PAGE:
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Abstract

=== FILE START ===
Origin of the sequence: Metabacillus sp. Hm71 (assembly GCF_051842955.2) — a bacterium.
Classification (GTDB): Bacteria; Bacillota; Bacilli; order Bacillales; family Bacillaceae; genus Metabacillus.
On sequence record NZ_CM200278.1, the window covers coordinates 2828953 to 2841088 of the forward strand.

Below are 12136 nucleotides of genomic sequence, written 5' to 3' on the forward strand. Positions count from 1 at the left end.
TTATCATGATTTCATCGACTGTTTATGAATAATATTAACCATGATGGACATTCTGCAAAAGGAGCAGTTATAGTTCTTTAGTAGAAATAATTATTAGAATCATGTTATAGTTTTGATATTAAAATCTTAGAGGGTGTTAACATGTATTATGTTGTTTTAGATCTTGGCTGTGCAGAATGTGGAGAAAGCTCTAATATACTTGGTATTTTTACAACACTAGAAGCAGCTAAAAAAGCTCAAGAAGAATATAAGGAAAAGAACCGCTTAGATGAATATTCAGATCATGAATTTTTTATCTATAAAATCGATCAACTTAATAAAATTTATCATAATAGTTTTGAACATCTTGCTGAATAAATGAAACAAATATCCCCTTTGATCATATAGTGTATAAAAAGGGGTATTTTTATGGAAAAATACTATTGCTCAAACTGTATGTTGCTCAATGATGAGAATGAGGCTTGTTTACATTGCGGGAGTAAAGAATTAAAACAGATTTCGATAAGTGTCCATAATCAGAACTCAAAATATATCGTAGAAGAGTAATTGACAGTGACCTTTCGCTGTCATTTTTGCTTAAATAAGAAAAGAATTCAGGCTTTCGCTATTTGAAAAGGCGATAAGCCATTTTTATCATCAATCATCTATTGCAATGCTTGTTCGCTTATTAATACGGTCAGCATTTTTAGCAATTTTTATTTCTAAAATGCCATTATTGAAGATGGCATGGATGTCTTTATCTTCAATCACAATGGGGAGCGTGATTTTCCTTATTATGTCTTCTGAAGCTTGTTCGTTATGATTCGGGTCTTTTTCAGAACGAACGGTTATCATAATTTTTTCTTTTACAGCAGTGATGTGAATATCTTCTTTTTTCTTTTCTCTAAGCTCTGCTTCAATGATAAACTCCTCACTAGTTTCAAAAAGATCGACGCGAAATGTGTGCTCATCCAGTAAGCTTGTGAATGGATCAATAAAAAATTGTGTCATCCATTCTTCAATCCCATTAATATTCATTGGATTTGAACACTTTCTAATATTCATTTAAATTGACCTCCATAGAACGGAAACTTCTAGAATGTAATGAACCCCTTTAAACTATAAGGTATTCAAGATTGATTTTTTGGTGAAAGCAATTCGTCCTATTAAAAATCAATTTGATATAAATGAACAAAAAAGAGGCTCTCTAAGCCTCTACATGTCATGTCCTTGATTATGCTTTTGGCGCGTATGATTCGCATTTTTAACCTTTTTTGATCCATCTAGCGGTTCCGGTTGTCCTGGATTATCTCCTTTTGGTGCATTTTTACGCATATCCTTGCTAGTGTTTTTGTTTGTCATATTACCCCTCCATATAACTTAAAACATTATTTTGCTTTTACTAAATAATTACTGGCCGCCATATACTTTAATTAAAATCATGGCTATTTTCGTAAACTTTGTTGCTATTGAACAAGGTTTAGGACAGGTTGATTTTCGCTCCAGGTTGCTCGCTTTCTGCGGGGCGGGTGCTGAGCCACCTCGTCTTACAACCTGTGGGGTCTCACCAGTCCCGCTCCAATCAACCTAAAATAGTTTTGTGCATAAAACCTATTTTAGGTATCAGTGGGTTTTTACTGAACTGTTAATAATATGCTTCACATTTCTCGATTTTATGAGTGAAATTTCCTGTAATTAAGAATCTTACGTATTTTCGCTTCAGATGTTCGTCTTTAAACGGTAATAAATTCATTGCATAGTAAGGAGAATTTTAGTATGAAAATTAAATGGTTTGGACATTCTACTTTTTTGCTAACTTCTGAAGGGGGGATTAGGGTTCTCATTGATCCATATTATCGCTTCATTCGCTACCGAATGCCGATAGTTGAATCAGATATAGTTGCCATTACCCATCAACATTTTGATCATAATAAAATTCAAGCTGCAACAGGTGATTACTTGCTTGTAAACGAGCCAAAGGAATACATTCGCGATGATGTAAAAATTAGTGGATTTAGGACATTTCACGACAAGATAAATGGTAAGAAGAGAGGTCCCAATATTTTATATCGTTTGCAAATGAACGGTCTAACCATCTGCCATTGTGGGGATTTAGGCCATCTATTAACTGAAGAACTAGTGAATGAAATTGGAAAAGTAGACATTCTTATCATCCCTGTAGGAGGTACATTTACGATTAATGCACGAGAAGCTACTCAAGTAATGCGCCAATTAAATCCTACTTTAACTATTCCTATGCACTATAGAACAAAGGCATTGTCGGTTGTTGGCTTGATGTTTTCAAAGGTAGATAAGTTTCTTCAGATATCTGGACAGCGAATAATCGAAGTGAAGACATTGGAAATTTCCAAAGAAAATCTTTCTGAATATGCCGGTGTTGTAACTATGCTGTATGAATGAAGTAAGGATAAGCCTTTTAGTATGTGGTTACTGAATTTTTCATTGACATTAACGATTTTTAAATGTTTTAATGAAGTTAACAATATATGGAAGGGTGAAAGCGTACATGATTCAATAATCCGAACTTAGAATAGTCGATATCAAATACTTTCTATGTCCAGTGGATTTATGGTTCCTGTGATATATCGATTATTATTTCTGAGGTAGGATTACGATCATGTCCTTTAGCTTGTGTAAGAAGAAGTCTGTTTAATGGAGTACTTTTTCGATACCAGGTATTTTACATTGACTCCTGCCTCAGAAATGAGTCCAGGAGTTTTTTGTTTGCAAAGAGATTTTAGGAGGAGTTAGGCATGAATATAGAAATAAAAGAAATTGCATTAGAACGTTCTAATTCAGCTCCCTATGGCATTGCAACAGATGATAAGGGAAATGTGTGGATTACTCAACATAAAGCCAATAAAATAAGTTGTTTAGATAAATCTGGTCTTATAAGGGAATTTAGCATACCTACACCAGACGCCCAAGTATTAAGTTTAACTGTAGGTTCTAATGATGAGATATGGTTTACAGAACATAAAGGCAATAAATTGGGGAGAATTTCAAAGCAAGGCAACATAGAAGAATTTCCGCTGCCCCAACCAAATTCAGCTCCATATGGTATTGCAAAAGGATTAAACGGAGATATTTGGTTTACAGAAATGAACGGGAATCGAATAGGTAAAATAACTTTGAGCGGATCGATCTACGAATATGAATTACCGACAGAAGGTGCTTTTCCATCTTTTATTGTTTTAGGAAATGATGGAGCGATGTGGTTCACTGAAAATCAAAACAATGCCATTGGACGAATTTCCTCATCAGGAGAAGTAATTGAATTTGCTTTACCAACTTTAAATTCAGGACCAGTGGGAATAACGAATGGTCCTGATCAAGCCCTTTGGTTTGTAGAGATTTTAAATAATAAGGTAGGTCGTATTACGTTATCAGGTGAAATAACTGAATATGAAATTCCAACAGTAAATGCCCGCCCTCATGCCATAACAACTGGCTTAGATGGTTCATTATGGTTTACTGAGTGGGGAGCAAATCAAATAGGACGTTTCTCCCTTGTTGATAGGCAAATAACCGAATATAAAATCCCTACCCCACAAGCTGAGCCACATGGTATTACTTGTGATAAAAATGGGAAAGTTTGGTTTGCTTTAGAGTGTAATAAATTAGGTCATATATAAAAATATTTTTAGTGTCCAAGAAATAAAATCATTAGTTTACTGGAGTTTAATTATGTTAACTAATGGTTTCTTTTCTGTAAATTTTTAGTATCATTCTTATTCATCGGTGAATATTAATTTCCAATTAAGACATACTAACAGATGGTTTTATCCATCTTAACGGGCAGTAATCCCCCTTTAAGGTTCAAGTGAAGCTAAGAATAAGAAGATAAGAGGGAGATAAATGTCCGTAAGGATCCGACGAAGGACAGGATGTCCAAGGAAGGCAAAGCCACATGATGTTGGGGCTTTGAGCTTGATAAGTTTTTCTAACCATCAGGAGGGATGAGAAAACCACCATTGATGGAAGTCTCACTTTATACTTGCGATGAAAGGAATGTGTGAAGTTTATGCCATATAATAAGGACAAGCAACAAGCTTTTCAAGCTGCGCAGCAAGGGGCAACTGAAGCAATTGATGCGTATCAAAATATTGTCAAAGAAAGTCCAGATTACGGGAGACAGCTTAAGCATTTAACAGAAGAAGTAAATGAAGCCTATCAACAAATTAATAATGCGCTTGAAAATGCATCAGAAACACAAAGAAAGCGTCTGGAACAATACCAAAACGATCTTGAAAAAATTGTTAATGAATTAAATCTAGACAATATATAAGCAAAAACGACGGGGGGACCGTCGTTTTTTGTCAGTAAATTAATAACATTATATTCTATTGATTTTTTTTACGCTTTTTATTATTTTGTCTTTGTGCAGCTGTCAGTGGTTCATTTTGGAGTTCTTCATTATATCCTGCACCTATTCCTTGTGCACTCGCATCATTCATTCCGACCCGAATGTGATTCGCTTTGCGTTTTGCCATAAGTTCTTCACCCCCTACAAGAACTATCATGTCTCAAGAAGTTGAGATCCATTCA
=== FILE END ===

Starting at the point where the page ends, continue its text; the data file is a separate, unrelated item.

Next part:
The doctrine of inequitable conduct in patent law has a long and vexing history. While it is sometimes mistakenly conflated with the United States Patent and Trademark Office’s Rule 56, the doctrine is actually a purely equitable one established by the Supreme Court in 1945—and not revisited by it since then. This Article re-establishes the roots and proper context of the doctrine, while tracing its confused interactions with Rule 56 over the ensuing decades. The Article reaffirms the necessary balancing act between over and under disclosure of references during patent prosecution, and the inverse sliding scale relationship of materiality and intent to deceive for courts’ invocation of the doctrine as a patent litigation defense rendering the patent unenforceable. It concludes by proposing a “damages-at-law only” litigation tactic by patent owners to preclude the use of the doctrine by defendants.

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